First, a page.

Determinants of parental satisfaction with a child's disclosure of a gay or lesbian sexual orientation



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Texas A&M University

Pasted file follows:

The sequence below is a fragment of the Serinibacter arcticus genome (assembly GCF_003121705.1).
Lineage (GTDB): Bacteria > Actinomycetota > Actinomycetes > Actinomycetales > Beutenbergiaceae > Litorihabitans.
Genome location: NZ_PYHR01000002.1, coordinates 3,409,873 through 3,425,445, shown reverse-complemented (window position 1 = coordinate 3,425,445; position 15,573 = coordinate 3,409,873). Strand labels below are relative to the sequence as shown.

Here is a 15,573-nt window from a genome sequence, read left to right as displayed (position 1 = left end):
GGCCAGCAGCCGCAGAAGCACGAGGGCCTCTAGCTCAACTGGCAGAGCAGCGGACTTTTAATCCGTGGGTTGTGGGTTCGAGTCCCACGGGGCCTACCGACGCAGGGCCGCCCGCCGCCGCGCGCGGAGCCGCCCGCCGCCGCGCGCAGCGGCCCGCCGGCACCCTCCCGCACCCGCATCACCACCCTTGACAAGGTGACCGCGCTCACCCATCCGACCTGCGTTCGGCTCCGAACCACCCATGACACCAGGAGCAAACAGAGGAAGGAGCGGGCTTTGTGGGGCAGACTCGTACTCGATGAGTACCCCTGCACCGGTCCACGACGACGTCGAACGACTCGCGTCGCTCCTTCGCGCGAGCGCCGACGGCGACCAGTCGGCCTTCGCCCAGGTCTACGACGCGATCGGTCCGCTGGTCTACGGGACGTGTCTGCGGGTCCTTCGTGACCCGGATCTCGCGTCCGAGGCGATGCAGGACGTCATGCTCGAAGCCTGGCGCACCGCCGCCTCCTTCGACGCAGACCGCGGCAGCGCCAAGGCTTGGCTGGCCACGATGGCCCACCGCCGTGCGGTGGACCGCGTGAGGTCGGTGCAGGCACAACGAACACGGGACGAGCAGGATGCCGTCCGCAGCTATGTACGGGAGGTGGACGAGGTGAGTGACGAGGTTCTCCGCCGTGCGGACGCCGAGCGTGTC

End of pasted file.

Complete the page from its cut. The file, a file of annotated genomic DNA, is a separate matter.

This study was an attempt to begin to understand the phenomenon of coming out from the parental perspective. Specifically, it focused on the factors contained within a child??????s disclosure of his or her sexual orientation and their impact on a parent??????s satisfaction with the disclosure. Participants were eleven parents of gay and lesbian children. Participants were interviewed individually regarding their memories of the moment that their children revealed their sexual orientations to them. Participants were asked questions about the parent/child relationship prior to the disclosure, questions about the disclosure as it actually occurred, and were also asked to describe the most ideal coming out scenario that they could imagine. Interview data were analyzed according to the naturalistic inquiry process as outlined by Lincoln and Guba (1985). The results indicate that there are two types of components that influence parental satisfaction with the disclosure of a child??????s sexual orientation: relational components and process components. Relational components are those aspects of the parent/child dynamic that influence a parent??????s feelings of satisfaction regarding the disclosure experience. Process components are the specific elements of the disclosure moment that influence a parent??????s ability to assimilate the information shared by the child and subsequently allow for the integration of that information into their schema of the child and the parent/child relationship. These two categories are discussed along with a proposed framework for understanding them as well as methods of integrating them into an individual??????s coming out script. The findings of the current study may be useful in helping gay and lesbian children develop more successful and accessible coming out disclosures which are targeted towards their parents. In addition, these results may guide the interventions of mental health professionals as they work with individuals who are preparing to come out to their parents. Future studies that address the specific components mentioned within this study would be useful, as would studies which address the coming out phenomenon from the perspective of other family members.